Apples Pies

Hi I am new to this, but I want you to know that this is my second year of making dutch apple pie. I have been using different apples. First year, I learned by mistake using Gala Apples, the pie was watery. So this year I bought my apples from the farmers market, The pies I hope come out better. I am learning. I am going to make my pies an annual.

Summer Rambo

We live in the Shenandoah Valley of Virginia, moved into a house with the remnants of a commercial orchard in the yard - 9 mature Summer Rambo apple trees. Thirty years later, only 2 still survive storms and old age, but we had bushels and bushels of apples that made fabulous applesauce and apple butter.

HUH?

How could you possibly leave out GRAVENSTEIN apples??? These are absolutely the best eaten fresh off the tree, in pies (I know, I make about 40 pies to freeze every year)....and applesauce - best ever!

I agree

Gravensteins are THE BEST. And what's best of all? They're early! We had a lovely tree at our old house....I really miss it.

Honeycrisp Apples make great fried pies!

For fried pies aka hand pies I prefer dehydrated Honeycrisp apple.
Honeycrisp is an apple cultivar developed at the Minnesota Agricultural Experiment Station's Horticultural Research Center at the University of Minnesota, Twin Cities. Designated in 1974 with the MN 1711 test designation, patented in 1988, and released in 1991, the Honeycrisp, once slated to be discarded, has rapidly become a prized commercial commodity, as its sweetness, firmness, and tartness make it an ideal apple for eating raw. It has much larger cells than most apples, which rupture when bitten to fill the mouth with juice. The Honeycrisp also retains its pigment well and boasts a relatively long shelf life when stored in cool, dry conditions. The name Honeycrisp was trademarked by the University of Minnesota, but university officials were unsure of its protection status in 2007.

Apple Pie

I love to make apple pies, but must limit my sugars (Diabetic), I like using Jonagold Apples for the flavor and natural sweetness and I like the apples to remain somewhat firm after baking the pie. I use a touch of brandy in my recipe as it tends to release the natural sugars in the apples so that I don't need to add much sugar...... any suggestions?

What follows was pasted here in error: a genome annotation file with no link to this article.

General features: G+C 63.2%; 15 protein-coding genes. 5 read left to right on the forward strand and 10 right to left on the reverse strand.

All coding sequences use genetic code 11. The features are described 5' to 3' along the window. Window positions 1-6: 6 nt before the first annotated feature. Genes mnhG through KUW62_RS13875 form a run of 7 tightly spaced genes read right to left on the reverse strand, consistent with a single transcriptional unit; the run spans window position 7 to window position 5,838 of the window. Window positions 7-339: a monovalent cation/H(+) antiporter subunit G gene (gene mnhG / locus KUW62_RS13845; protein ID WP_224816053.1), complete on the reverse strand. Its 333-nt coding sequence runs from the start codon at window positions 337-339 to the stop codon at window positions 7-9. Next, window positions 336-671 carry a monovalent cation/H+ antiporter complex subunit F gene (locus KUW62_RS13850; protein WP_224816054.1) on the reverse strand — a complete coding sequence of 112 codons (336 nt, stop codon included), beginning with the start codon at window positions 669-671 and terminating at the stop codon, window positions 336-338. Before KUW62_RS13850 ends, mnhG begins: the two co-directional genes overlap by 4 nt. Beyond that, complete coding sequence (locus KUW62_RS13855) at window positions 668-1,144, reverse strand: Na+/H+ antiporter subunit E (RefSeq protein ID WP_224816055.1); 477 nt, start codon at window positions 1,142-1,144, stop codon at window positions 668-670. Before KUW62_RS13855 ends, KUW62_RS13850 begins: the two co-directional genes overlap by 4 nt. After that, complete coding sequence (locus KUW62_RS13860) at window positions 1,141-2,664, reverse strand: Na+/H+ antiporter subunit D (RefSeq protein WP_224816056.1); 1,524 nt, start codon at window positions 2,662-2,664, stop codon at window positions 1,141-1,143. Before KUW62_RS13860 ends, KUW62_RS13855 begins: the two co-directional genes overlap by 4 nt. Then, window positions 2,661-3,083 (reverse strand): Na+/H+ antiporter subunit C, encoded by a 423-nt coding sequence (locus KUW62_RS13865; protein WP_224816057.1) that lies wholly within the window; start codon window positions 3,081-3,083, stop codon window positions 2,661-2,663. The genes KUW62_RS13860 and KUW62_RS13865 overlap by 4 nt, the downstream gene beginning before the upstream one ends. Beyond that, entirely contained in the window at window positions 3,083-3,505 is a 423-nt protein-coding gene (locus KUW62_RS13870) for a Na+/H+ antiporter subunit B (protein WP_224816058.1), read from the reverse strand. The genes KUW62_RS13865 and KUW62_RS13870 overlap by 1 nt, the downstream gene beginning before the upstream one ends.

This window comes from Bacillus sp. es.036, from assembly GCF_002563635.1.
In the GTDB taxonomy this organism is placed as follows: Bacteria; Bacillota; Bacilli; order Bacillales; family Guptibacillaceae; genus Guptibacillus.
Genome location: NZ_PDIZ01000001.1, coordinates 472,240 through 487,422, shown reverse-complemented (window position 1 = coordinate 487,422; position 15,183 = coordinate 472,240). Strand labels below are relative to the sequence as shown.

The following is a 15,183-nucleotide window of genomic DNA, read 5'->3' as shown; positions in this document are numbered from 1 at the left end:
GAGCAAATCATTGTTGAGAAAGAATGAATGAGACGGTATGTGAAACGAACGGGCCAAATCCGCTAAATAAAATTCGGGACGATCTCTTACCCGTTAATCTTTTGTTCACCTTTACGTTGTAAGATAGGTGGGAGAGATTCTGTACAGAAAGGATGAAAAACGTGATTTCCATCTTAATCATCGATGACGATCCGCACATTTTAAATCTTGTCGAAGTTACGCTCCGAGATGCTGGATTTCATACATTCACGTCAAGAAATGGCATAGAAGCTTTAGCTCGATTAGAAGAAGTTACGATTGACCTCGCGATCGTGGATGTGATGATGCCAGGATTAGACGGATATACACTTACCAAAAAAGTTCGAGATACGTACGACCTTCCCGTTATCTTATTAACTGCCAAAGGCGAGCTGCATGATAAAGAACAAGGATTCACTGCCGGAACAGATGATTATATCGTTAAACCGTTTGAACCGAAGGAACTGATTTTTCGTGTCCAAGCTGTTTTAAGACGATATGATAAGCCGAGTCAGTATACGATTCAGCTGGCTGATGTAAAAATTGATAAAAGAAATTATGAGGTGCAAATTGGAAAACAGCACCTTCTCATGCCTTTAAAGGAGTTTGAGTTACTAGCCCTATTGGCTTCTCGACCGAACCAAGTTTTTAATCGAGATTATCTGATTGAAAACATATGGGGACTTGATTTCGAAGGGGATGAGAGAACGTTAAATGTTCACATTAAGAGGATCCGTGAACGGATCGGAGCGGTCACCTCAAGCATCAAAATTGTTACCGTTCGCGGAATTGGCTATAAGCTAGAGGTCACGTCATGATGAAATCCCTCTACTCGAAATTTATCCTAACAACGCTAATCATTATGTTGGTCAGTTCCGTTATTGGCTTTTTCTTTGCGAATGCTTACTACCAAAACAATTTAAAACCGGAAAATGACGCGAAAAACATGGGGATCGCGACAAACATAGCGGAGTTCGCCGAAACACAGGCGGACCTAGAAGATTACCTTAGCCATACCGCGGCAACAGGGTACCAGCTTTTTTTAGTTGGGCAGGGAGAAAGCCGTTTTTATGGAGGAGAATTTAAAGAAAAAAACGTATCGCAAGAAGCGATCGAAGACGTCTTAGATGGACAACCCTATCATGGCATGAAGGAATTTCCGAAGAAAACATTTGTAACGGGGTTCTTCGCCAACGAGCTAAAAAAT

No sugar sweetener for apple pie

Hello David,

Did see your post and just thought I’d share that I don’t eat sugar but use a small amount of stevia, flour, cinnamon and nutmeg to coat my cut up chunks of apple before putting them into the pie crust. Works so well and it is from a plant, no side-effects. Don’t use green stevia, use the white since the green has not been processed and will have a licorice flavor. Good luck and best wishes!

Gravensteins

I grew up in Sebastopol CA and in my opinion there is no better cooking apple than the Gravenstein! my daughter is fortunate to have a high producing tree in her yard, I made pies and applesauce this summer and had several people tell me they were the best apple pie they've ever had. I have to give credit to the apples!

apples

I have a 15 year old Harlred tree in my yard. I was told it was a cross between a Harlson and a Red delicious. I picked 10 plastic milk crates of apples and ended up with 22 gallons of undiluted juice. I live in south central MT. Thanks

Spartan

No mention of the Spartan? Is it found only in my area (Quebec)?

Golden Delicious Apples

I was born and raised in the heart of apple country, Washington State. Golden Delicious Apples are by far the best Apple Pie apples. Jonagold are the next favorite (a cross between Jonathan and Golden Delicious). I was raised with applesauce made with Jonathan apples, such a pretty pink color! Some of the newer varieties listed above are OK, but Goldens are still my favorite.

I am amazed that NO ONE has

I am amazed that NO ONE has even mentioned STAYMAN apples. They are great for applesauce, pies, and tarts. A firm, slightly sweet apple, in abundance here in Virginia. My favorite.

Apples for Baking

Don't forget the Northern Spy. My mom would only make apple pies and cobblers using this apple. They were wonderful! We live in Michigan.

Northern Spy was the very

Northern Spy was the very first thing that came to my mind. I was surprised to see it was missing from the list. The very best pies I have ever eaten are made from Northern Spy apples. Thinly sliced please, and a fair amount of cinnamon too.